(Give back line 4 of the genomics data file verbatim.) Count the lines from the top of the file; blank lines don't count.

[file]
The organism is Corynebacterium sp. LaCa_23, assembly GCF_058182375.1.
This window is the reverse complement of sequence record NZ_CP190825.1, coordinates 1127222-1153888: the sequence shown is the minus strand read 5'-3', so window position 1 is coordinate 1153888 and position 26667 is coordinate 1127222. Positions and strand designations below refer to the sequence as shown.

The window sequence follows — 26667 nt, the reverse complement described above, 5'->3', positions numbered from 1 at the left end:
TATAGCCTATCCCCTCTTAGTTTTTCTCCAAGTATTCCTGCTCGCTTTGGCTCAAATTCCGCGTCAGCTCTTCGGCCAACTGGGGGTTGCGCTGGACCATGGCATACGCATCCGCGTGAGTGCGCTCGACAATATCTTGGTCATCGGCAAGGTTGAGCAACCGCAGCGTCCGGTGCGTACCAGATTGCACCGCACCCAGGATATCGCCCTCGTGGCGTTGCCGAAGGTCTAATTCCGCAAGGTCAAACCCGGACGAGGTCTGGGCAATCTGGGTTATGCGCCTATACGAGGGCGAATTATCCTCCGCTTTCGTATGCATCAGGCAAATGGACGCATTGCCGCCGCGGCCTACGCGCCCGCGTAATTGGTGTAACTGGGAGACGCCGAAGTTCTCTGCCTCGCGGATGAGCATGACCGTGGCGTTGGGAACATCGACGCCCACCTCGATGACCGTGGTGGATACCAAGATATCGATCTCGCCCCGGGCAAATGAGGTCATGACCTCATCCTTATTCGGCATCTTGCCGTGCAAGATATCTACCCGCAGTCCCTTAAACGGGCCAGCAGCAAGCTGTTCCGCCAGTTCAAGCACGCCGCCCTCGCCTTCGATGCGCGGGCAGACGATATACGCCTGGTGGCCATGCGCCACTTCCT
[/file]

TATAGCCTATCCCCTCTTAGTTTTTCTCCAAGTATTCCTGCTCGCTTTGGCTCAAATTCCGCGTCAGCTCTTCGGCCAACTGGGGGTTGCGCTGGACCATGGCATACGCATCCGCGTGAGTGCGCTCGACAATATCTTGGTCATCGGCAAGGTTGAGCAACCGCAGCGTCCGGTGCGTACCAGATTGCACCGCACCCAGGATATCGCCCTCGTGGCGTTGCCGAAGGTCTAATTCCGCAAGGTCAAACCCGGACGAGGTCTGGGCAATCTGGGTTATGCGCCTATACGAGGGCGAATTATCCTCCGCTTTCGTATGCATCAGGCAAATGGACGCATTGCCGCCGCGGCCTACGCGCCCGCGTAATTGGTGTAACTGGGAGACGCCGAAGTTCTCTGCCTCGCGGATGAGCATGACCGTGGCGTTGGGAACATCGACGCCCACCTCGATGACCGTGGTGGATACCAAGATATCGATCTCGCCCCGGGCAAATGAGGTCATGACCTCATCCTTATTCGGCATCTTGCCGTGCAAGATATCTACCCGCAGTCCCTTAAACGGGCCAGCAGCAAGCTGTTCCGCCAGTTCAAGCACGCCGCCCTCGCCTTCGATGCGCGGGCAGACGATATACGCCTGGTGGCCATGCGCCACTTCCT